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  4. Cute Cute story.. I have never heard of these kind of pigs. I'm sure here in Iowa we have them somewhere.
    Glad you went along for company for Marianne.. IT's always better when you are driving that much to have someone along to help you. I'll bet you girls had a great time talking and laughing..
    ta ta for now from Iowa

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  5. Mama Pea - yes, forty lashes with a wet noodle on me for lost photo ops! I think that meeting the girls gradually will bring back his self confidence.

    Melanie - of course it doesn't do her justice! Winter doesn't do any of us justice, when you have to wear long underwear under flannel lined jeans under turtlenecks under fleece jackets under down parkas over Carhart coveralls, topped with woolen hats and two layers of hand coverings. There's not much left! I will surreptitiously take a more "true" picture of her in the spring. But, as far as I'm concerned, she has the type of beauty that shines both inside and outside - no matter what the dressing!

    APG - no, it was censored due to my darn lack of picture-taking. I would have shown you blood, sweat and shine-ola.

    Tiggeriffic - you are so right. Having company on long road trips makes the time go by quickly. We always get a lot done - talk over ideas and plans for the future.

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  6. What an adventure! Good thing you had company on your trip. Makes everything even more enjoyable. Love the picture of the dog with the pig!

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  7. They always try to establish a pecking order can look quite scary at times. We breed our Tamworths outside all year round, not quite the temperatures you get (down to -16c) but nevertheless they shrug it off.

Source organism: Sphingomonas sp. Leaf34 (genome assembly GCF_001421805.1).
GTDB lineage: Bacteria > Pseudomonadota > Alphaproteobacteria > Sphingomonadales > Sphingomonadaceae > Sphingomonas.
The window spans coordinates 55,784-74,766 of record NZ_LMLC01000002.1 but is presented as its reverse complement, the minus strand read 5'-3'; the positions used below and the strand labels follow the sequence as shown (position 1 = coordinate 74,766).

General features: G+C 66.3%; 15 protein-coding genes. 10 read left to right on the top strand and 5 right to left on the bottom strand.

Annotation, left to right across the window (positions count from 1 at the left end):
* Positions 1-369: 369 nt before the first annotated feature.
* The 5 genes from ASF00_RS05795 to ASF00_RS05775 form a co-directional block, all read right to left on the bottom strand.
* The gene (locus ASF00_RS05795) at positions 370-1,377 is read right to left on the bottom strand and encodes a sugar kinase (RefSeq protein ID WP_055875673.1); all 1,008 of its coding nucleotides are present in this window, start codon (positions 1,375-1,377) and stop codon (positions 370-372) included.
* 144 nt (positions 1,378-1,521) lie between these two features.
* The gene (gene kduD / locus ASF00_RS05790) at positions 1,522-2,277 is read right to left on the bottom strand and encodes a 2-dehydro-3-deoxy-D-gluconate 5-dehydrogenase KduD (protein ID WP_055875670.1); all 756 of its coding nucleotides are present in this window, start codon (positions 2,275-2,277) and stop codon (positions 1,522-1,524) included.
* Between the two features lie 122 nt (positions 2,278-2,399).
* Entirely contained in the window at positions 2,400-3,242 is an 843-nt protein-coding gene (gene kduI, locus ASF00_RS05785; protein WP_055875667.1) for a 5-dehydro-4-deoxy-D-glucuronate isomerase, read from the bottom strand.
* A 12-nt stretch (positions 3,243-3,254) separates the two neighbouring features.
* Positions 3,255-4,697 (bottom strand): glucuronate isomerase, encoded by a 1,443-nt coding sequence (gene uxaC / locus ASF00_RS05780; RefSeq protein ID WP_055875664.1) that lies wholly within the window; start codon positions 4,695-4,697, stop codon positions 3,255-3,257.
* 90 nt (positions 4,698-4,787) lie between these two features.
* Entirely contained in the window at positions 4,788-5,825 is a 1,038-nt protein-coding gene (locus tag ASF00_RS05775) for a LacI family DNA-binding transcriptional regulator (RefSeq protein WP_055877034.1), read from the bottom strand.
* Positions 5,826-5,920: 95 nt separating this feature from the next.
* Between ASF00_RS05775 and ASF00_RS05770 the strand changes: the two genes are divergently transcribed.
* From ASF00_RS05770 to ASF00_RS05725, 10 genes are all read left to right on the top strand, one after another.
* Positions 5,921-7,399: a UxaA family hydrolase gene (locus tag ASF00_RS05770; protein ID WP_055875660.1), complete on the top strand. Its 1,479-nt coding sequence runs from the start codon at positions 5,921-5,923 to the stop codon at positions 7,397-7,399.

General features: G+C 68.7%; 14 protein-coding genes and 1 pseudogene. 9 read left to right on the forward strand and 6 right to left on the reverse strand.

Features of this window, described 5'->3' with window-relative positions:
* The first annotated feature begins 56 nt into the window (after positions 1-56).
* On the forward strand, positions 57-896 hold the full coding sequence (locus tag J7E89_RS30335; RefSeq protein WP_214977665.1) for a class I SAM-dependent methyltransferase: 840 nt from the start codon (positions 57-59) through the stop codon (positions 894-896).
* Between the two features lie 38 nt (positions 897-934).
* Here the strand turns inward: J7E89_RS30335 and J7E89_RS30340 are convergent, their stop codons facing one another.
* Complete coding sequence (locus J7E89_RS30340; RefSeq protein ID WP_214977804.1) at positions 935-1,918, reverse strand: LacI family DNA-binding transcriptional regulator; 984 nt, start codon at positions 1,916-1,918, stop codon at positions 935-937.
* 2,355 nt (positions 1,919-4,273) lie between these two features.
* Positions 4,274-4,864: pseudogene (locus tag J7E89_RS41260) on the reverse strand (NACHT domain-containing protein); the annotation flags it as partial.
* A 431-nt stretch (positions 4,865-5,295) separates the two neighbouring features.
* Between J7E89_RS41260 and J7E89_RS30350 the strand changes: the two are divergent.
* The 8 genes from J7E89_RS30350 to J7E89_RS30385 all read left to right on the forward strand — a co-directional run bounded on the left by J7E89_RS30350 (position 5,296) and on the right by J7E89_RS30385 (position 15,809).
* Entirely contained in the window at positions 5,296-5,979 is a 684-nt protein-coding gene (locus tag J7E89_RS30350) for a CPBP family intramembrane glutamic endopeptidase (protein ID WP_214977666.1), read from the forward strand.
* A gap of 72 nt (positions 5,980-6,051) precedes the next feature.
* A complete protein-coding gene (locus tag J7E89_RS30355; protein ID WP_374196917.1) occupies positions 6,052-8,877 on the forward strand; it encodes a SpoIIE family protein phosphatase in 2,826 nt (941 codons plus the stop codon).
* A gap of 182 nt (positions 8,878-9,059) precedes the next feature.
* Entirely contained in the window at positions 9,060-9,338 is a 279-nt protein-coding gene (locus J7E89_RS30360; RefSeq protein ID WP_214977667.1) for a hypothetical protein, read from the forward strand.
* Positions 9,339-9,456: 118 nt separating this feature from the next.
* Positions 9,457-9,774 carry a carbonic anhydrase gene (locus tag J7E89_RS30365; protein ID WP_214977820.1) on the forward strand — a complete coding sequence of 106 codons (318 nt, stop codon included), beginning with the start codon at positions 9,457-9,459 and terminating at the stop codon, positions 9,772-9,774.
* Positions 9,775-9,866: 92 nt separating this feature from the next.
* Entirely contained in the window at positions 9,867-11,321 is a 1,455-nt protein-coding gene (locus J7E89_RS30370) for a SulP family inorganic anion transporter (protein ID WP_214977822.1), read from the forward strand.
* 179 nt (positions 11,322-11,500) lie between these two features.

Vey funny pigs to keep, full of character.

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  8. Thanks for sharing this fun story! Poor guy, I'm sure he'll settle in with the girls once the hormones aren't raging, sometimes I feel like pummeling my hubby as well LOL. These are truly times to treasure and good bonding time with friends. Nice that you took the photo of the pig, it truly is a good looking breed - of course the border collie always dresses things up, growing up on a sheep farm I truly appreciate all things herding dog, can't get enough of them! And M is beautiful just like that - anyone can look good when they prep for it, but it takes a beautiful woman to look good in her truck with her woolies on, bravo girls!

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  9. MamaTea - it is always fun. I am especially fond of red border collies - they are such beautiful, intense creatures.

    Macnean Farm - Thank you for commenting! Of course, biting ears and tails produces lots of blood for small wounds. They have all settled down, according to M. I loved your blog and have sent it to M.

    Erin - Yes, even though I know it will embarrass the heck out of her, M is one of the most beautiful women/people I have ever seen up close! It is fitting that she raises a beautiful breed of pig! I would have loved to have slipped that dog in the back of the truck (with us, not with G).